Too Big To Fail
The Bank of New England in 1991.
Washington Mutual in 2008.
AmTrust in 2009.
And now... Deal or No Deal in 2010.
You read that right. The bank of "Deal or No
Deal" has been added to the list of notable bank failures of the late 20th and
early 21st century.
Just as the financial sector ran towards near
collapse in the last three years due to increasing instability and the inability
to control it, "Deal or No Deal" was unable to make the best of their situation,
instead opting for quick fixes that the powers that be hoped would not go
It all started this time last season, when the
show was coming off of a premiere season marked with high after high. NBC
Universal, the syndicate of the series, was able to clear enough stations for a
second season, but that came with one stipulation. With the times being as they
were and the budget becoming increasingly difficult to work around, the show, in
an attempt to cut costs and increase its bottom line, packed it cases and moved
east. The result was inexplicably not pretty, as the audience figures declined
almost one-half from their year ago totals, leading to rumors -- and the
eventual reality -- of cancellation.
We could go over the many problems that spurned
the sophomore slump, but they all go back to one simple explanation...
The folks at "Deal or No Deal" simply stopped
Doing some simple math... a standard 26-week
season of 130 episodes will see 572 people stand next to the all-too-familiar
cases in an attempt to bilk Endemol out of their prize budget. Twenty-two
people, same five every day for a week, 26 weeks. Do the math. That's the basic
idea. That's the selling point that NBC came to the table with when pitching the
However, our resident "Deal" proprietor Gordon
Pepper was quick to note the following of this week's group of 22:
"Do these people look familiar? Well they are
the same people that were on [the week of] January 25... and [of] February 20...
and [of] April 26. But none of these are repeats, which means that instead of
getting a new set of 22 people each week, they just used the same people, which
means that hundreds of people lost the opportunity to get on the show. I know
it's not coming back for season 3, but that's a very lame way to be ending the
We could go over denying all of 66 people who
were ready, willing, and able to fist-bump Howie a shot at the Banker, but alas,
that's another column for another day.
It's one thing when an audience loses faith in
your product. After all, you could easily tweak the game to get them back in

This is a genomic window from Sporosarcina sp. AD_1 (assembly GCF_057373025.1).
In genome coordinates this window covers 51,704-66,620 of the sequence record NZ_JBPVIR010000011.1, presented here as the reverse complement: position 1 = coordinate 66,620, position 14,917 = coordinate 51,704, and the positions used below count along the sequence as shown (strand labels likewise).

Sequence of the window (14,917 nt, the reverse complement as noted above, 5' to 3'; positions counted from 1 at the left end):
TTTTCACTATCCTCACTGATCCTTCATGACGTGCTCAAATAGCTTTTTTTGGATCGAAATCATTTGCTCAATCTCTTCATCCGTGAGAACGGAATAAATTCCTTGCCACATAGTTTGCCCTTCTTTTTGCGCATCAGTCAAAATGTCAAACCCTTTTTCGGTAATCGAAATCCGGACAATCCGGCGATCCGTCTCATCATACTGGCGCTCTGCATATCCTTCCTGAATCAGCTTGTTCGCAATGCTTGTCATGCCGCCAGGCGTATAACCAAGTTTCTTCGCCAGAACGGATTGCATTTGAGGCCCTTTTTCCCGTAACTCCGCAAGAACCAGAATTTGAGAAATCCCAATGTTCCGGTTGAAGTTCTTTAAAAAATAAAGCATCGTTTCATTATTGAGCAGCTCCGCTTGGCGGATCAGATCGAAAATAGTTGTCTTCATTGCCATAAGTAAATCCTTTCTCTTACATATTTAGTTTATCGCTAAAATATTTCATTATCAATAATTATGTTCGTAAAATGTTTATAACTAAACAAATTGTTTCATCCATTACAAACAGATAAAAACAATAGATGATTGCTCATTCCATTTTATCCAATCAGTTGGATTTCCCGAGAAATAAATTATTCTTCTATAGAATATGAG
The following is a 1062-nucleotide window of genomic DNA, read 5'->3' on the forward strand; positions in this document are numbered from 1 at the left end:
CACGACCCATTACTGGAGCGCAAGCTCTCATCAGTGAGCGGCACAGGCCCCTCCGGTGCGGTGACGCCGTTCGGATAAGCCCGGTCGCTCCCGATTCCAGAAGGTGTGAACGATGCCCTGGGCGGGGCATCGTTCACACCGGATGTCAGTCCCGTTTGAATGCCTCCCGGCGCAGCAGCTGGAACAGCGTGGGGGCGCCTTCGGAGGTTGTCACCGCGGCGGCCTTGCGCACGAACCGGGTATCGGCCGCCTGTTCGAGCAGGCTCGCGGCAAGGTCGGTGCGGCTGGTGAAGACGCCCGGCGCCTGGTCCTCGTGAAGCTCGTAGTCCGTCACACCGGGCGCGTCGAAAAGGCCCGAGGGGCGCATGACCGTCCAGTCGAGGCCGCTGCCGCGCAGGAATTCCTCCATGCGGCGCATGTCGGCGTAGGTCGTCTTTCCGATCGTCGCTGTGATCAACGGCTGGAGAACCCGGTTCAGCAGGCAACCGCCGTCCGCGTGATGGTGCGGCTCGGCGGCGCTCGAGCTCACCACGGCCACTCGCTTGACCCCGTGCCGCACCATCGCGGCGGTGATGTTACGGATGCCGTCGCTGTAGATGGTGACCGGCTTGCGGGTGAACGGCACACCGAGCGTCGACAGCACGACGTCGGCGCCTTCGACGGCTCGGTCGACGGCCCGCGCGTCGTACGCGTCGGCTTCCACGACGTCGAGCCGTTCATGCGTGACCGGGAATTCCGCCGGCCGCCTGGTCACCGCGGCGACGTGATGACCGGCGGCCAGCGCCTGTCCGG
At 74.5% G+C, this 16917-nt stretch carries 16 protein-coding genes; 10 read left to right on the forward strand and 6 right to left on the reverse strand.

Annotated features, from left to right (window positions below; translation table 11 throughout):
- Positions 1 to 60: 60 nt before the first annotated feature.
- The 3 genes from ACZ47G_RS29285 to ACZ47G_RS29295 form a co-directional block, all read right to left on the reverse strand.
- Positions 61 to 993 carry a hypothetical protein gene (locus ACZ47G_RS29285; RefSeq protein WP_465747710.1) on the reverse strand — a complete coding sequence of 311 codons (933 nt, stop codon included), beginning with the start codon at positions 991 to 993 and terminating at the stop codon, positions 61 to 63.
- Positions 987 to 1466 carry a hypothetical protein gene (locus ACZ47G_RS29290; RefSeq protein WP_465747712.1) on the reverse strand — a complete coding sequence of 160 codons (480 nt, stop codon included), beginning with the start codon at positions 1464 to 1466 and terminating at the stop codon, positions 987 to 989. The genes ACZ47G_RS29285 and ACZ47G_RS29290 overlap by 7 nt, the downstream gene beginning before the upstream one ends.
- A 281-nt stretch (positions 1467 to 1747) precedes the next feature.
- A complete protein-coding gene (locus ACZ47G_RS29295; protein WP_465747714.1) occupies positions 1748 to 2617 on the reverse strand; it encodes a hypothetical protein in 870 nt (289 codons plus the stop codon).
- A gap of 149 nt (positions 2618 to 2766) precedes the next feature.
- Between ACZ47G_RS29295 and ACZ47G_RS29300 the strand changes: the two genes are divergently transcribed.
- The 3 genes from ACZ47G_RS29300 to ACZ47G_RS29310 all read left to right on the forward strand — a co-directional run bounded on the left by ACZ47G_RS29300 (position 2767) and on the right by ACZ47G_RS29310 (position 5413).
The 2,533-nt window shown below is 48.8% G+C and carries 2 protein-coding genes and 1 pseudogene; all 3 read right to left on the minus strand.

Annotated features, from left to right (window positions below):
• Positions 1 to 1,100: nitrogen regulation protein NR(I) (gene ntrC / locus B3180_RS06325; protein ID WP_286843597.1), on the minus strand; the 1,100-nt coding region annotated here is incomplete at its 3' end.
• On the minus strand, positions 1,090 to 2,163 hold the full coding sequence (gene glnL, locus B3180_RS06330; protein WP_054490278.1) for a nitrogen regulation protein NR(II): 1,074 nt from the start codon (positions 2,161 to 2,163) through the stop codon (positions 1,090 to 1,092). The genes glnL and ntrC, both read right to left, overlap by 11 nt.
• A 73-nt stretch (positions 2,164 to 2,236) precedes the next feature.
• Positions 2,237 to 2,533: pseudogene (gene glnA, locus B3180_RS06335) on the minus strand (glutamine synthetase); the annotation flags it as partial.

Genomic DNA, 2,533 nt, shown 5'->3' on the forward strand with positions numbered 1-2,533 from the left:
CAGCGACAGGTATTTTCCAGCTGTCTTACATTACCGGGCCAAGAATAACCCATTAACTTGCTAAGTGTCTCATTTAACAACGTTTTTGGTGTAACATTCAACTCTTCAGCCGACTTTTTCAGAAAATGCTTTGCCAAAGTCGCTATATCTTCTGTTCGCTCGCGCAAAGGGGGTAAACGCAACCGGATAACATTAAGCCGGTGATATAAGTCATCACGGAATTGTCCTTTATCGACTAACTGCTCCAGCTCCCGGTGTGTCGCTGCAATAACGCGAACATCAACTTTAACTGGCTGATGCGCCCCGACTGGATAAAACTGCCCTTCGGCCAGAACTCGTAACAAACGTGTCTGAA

your good graces. It strangely worked for "Who Wants To Be A Millionaire" over
the last few years (again, another column for another day), and the perennial
favorites of "The Price Is Right", "Wheel of Fortune", and "Jeopardy!" have made
their own lifetimes on a reputation for keeping things fresh while retaining the
heart of the game.
But when a company lacks enough faith in its own
product to run out almost an entire single gallery over the course of a month,
that says volumes. It shows a lack of effort and a lazy production. It shows a
franchise accepting of its fate, but not willing to go out with a bang. The show
has been on the air in some form in the United States for the better part of
five years; certainly it deserves better than it's getting.
It's the classic show-business axiom: "Leave them
wanting more." Instead of more, though, the folks at "Deal or No Deal" have been
content to leave us with just enough and let the franchise fade silently into
the annals of the damned. In the end, no show, great or small, wants to be
remembered that way, for traipsing its way over to the game show rest home just
to fill an order of 130 episodes. Back in the old days, the great shows that
lasted just 13 weeks on a daytime network schedule made it to show #65, and even
then the host, the very face of the series, will have to step in front of the
camera and admit that they gave it the old college try.
Come May 28, I wouldn't expect that from a show
that didn't even bother to give 66 others that much.
Game Show Alphabet Redux
I've been waiting for "S" ever since I ran across
its entry. This week, it's a 1983 game show plucked from the 70s and given life
in Japan called "SuperdieQ". It combined shooting dice with trivia for a chance
Yes, it was the Japanese version of "High
I found clips on YouTube the week I stumbled onto
this show, but it would seem that they've since been removed. You're just gonna
have to trust me on this when I say that it was even more 80s cheese than the
Chico Alexander has an offer... You e-mail
him. Make your decision at